Business as usual for Marshall

September 12, 2018

Marshall head coach Doc Holliday readies his players as the Herd prepares to take on Miami (Ohio) during an NCAA football game on Sept. 1 at Yager Stadium in Oxford, Ohio.

HUNTINGTON — “We just go.”

That was Marshall University head football coach Doc Holliday’s response when asked how his team is dealing with the uncertainty of Saturday’s 7:30 p.m. matchup at South Carolina.

With Hurricane Florence bearing down on the East Coast and expected to make landfall Thursday in the Carolinas, Holliday is getting his team prepared to face the Gamecocks, who were ranked in the Top 25 before last week’s loss to No. 3 Georgia.

It’s a tough setup for the Thundering Herd (2-0), one filled with the emotions of uncertainty about whether the game will be played, anxiety about the potential damaging storms and excitement about the prospects of playing a Southeastern Conference opponent.

That type of emotional gamut is tough for anyone to play through, but Holliday said the Herd needs to be laser-focused in its preparation and is approaching it as a normal Saturday contest.

“As far as we’re concerned, we’re playing,” Holliday said at his weekly press conference. “Today will be a normal Tuesday (practice). Until they tell us otherwise, we just go full speed ahead and go. Right now, we’re going as is, as we’re playing.”

Marshall Athletic Director Mike Hamrick said early Tuesday that he was still in communication with South Carolina Athletic Director Ray Tanner and that he was “cautiously optimistic” that the game would go on as scheduled at Williams-Brice Stadium in Columbia, South Carolina.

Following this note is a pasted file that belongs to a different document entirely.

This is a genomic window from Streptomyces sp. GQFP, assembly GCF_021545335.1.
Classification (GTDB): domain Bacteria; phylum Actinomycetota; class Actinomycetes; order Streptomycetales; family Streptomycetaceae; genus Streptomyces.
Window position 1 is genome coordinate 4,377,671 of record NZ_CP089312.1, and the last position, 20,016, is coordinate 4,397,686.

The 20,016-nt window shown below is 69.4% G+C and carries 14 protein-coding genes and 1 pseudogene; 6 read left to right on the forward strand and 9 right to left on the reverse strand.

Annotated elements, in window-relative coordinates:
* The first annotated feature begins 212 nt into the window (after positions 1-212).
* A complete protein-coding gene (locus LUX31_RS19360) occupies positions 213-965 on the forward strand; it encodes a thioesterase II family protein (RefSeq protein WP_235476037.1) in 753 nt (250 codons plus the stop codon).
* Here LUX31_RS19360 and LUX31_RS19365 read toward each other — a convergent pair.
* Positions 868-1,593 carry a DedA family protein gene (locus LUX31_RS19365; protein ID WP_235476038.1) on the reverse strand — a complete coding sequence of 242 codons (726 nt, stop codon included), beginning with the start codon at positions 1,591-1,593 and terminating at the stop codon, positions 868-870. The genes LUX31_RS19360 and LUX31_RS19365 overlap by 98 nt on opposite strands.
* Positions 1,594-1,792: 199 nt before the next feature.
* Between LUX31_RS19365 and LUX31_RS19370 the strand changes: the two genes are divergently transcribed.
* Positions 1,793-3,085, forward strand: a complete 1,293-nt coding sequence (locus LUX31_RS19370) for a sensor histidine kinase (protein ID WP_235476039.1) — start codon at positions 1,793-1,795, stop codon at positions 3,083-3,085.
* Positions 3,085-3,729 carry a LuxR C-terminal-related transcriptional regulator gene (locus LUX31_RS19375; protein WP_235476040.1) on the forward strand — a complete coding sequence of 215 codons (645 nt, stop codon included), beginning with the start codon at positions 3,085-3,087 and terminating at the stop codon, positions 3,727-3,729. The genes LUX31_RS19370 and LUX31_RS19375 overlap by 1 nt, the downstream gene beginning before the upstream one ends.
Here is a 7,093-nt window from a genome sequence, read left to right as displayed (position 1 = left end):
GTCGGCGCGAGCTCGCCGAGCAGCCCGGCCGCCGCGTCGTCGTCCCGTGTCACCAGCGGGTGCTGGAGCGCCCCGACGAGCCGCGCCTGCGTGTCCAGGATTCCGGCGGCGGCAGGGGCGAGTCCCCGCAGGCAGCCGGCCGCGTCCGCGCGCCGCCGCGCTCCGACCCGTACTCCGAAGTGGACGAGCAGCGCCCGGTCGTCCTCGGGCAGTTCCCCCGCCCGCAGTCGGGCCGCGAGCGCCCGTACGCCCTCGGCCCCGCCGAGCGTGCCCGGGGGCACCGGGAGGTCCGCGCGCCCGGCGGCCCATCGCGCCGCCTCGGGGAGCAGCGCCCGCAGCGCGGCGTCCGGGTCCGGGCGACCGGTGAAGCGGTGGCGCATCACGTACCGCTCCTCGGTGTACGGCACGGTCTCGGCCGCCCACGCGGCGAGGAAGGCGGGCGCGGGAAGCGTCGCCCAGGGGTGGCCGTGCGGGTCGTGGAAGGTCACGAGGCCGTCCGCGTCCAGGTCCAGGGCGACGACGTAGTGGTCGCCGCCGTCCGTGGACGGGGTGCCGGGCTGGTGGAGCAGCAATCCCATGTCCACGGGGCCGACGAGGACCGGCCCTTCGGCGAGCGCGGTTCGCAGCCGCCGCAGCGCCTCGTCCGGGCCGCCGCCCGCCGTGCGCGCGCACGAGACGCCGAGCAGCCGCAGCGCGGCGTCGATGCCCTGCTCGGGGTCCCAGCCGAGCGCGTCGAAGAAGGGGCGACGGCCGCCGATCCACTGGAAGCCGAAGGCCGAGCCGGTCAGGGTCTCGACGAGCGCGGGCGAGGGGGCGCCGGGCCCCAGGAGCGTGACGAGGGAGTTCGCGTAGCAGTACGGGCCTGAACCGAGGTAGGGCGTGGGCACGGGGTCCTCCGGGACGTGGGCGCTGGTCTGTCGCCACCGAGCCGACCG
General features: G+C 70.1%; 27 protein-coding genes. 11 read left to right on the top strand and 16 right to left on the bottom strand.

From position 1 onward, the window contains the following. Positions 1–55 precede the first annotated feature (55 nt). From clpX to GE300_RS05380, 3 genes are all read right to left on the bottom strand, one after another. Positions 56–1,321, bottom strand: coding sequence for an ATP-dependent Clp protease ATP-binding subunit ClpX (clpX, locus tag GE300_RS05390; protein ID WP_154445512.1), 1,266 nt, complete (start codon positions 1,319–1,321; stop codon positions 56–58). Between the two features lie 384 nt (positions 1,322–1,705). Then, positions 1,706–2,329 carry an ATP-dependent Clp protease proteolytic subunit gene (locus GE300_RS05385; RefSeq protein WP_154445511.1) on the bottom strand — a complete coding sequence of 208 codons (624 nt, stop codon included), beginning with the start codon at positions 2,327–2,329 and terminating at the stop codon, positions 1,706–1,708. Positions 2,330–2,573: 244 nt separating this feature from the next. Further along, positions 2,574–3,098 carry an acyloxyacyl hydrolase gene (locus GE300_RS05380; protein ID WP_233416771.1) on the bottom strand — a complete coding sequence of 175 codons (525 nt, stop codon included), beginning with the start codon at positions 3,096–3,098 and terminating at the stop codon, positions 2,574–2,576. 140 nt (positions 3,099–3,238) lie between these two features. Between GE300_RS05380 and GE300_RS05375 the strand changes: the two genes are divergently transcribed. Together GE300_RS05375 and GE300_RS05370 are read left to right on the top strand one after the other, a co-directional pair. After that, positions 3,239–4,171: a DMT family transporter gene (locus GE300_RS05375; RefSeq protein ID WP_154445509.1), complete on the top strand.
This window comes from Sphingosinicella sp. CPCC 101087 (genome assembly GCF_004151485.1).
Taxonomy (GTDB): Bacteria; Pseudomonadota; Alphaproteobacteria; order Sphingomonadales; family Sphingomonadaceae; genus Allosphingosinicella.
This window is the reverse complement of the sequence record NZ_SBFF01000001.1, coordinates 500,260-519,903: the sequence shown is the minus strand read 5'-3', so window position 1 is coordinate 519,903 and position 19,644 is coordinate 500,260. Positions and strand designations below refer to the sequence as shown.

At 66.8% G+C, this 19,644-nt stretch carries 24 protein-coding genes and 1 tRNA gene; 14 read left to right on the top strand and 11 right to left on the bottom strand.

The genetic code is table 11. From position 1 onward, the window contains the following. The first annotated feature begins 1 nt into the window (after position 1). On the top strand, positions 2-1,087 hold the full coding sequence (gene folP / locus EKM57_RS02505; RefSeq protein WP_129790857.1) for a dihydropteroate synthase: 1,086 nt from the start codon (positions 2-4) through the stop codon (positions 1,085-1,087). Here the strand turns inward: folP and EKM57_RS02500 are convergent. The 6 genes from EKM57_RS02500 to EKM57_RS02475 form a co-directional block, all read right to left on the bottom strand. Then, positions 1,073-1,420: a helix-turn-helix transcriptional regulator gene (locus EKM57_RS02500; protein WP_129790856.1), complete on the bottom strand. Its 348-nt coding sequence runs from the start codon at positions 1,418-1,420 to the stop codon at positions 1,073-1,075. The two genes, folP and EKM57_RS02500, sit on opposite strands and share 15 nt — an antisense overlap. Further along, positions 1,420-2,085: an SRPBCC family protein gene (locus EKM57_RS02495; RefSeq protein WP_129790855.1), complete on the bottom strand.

West Virginia University’s game Saturday at N.C. State in Raleigh, North

Carolina, was canceled Tuesday. As other games in the Carolinas were seeing major changes in their schedules, officials with Marshall and South Carolina remained positive that the game can go on as planned.

Hamrick addressed logistical issues with travel, saying that the team might bus to Columbia on Friday morning if it appears their Friday afternoon flight is unable to land in Columbia.

While Hamrick is taking care of the logistical side, Holliday is much more concerned with the on-field product, which features a talented South Carolina (1-1) team filled with high-caliber athletes at all positions.

“It will be a great challenge for us,” Holliday said. “Any time you get a team from the SEC that wins nine games and wins their bowl game, they’ve got good players. This team is no different. (Jake) Bentley, the quarterback, is a three-year starter now and he’s tremendous. (Deebo) Samuel, some people think he’s one of the top receivers in the league. They’ve got a good player at about every position, so we’re excited about it and the kids are looking forward to it.”

Marshall linebacker Chase Hancock, who was announced as one of this week’s team captains, said that there is plenty of outside noise surrounding the game, but the Herd players must take care of what they can control, which is effort in practice and having a good week of preparation.

“We’ve just got to tune all that out,” Hancock said. “We can’t control the weather, so we’ve got to come ready to play, whether it rains or it doesn’t. Our main focus is on fixing the mistakes from last week and trying to get better. There’s nothing we can do about the weather, so we’ve just got to go to work.”

Holliday said the team prepares for the elements each week. Weekly Wednesday practices feature wet footballs to get players acclimated to that type of environment and last week’s win over Eastern Kentucky was played in a steady rain throughout some of the second half, meaning the Herd got experience in the elements.

“We had somewhat wet (footballs) there Saturday night, so that may help a little bit, but we’ll do that (wet ball drills) again on Wednesday, as we always do,” Holliday said.


WHEN: 7:30 p.m. Saturday

WHERE: Williams-Brice Stadium, Columbia, S.C.


RADIO: WDGG 93.7-FM, ESPN 94.1-FM and 930-AM

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